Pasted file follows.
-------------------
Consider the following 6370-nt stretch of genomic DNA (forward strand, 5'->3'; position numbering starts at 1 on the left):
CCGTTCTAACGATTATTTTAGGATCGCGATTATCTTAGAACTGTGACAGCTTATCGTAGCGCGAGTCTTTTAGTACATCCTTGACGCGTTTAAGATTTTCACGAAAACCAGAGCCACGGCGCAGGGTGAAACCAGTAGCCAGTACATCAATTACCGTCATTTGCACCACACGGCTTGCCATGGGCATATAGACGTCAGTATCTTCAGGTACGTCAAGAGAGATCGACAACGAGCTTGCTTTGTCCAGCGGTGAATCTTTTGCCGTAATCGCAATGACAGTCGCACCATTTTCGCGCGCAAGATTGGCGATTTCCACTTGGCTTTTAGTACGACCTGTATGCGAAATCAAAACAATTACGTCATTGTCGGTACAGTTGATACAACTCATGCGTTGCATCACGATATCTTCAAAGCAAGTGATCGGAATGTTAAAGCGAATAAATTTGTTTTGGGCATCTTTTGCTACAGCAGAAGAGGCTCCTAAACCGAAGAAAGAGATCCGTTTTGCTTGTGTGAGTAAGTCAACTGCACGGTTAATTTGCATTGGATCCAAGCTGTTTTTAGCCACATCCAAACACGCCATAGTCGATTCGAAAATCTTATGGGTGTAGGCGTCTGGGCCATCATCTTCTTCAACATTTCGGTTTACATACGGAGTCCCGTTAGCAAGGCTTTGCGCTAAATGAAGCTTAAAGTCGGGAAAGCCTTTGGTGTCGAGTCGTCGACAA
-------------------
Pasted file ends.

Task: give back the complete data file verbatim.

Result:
Consider the following 6370-nt stretch of genomic DNA (forward strand, 5'->3'; position numbering starts at 1 on the left):
CCGTTCTAACGATTATTTTAGGATCGCGATTATCTTAGAACTGTGACAGCTTATCGTAGCGCGAGTCTTTTAGTACATCCTTGACGCGTTTAAGATTTTCACGAAAACCAGAGCCACGGCGCAGGGTGAAACCAGTAGCCAGTACATCAATTACCGTCATTTGCACCACACGGCTTGCCATGGGCATATAGACGTCAGTATCTTCAGGTACGTCAAGAGAGATCGACAACGAGCTTGCTTTGTCCAGCGGTGAATCTTTTGCCGTAATCGCAATGACAGTCGCACCATTTTCGCGCGCAAGATTGGCGATTTCCACTTGGCTTTTAGTACGACCTGTATGCGAAATCAAAACAATTACGTCATTGTCGGTACAGTTGATACAACTCATGCGTTGCATCACGATATCTTCAAAGCAAGTGATCGGAATGTTAAAGCGAATAAATTTGTTTTGGGCATCTTTTGCTACAGCAGAAGAGGCTCCTAAACCGAAGAAAGAGATCCGTTTTGCTTGTGTGAGTAAGTCAACTGCACGGTTAATTTGCATTGGATCCAAGCTGTTTTTAGCCACATCCAAACACGCCATAGTCGATTCGAAAATCTTATGGGTGTAGGCGTCTGGGCCATCATCTTCTTCAACATTTCGGTTTACATACGGAGTCCCGTTAGCAAGGCTTTGCGCTAAATGAAGCTTAAAGTCGGGAAAGCCTTTGGTGTCGAGTCGTCGACAA